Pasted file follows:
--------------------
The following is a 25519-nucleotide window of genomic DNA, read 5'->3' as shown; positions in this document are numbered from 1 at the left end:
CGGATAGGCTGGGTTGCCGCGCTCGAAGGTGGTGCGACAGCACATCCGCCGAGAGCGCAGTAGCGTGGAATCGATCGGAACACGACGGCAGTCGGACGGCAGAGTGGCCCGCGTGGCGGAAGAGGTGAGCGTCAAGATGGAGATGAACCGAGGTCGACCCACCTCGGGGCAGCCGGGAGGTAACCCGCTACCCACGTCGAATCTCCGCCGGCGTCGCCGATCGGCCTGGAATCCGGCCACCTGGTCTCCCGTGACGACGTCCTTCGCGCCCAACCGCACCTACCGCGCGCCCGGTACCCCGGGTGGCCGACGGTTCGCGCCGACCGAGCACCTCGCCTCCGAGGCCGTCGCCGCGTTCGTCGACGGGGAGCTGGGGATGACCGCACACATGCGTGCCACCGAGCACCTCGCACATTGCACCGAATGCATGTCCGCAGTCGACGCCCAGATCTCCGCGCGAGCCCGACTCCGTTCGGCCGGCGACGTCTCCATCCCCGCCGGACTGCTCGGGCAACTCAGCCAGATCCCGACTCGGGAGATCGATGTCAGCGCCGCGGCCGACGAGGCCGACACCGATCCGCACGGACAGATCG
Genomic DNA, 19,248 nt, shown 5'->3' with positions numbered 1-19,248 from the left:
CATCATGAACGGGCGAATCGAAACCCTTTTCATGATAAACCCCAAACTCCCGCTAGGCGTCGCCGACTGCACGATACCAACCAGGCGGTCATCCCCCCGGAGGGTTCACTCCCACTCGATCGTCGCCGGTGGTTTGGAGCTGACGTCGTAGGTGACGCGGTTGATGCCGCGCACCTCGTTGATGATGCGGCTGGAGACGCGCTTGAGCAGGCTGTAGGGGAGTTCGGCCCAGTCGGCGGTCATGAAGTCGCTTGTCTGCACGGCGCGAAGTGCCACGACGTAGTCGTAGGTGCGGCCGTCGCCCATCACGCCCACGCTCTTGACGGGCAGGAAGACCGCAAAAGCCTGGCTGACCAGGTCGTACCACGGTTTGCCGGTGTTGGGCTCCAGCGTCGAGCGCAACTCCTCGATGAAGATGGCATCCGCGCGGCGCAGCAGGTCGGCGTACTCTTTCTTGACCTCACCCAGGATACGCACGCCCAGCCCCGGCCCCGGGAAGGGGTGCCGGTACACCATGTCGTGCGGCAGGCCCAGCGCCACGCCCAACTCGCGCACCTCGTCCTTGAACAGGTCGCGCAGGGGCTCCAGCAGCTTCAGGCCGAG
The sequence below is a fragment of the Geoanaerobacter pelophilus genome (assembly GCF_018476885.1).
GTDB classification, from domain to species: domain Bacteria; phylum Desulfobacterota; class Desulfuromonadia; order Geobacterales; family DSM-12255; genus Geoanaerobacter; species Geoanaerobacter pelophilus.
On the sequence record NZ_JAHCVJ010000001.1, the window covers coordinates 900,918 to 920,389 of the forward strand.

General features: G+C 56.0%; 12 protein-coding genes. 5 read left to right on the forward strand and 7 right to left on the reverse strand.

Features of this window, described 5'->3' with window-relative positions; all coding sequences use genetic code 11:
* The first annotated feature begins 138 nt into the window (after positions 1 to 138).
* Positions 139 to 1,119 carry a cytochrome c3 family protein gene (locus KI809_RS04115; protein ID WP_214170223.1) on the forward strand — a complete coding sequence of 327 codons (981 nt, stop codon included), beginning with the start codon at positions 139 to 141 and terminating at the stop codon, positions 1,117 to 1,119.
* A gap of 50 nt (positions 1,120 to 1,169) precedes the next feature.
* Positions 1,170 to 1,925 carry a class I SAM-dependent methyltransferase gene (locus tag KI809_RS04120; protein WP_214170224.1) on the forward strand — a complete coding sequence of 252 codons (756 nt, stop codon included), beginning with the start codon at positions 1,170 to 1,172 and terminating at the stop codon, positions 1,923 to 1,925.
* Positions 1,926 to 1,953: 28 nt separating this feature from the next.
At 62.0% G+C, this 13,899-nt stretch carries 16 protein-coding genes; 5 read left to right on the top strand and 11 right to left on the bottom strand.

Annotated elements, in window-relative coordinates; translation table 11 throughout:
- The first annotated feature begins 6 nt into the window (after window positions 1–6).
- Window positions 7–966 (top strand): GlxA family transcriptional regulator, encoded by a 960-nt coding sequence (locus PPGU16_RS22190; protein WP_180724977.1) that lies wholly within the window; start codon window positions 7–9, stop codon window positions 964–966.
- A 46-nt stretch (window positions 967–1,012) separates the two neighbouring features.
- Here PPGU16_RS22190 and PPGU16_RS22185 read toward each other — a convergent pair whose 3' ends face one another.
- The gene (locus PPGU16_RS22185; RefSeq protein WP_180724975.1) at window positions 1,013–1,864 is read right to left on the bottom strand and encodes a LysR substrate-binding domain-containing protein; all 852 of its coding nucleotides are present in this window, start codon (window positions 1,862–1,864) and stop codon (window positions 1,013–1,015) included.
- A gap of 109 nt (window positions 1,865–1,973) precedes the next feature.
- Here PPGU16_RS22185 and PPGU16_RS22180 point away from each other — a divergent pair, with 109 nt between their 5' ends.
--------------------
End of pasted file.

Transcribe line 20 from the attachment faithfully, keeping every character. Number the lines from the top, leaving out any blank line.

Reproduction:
- Here PPGU16_RS22190 and PPGU16_RS22185 read toward each other — a convergent pair whose 3' ends face one another.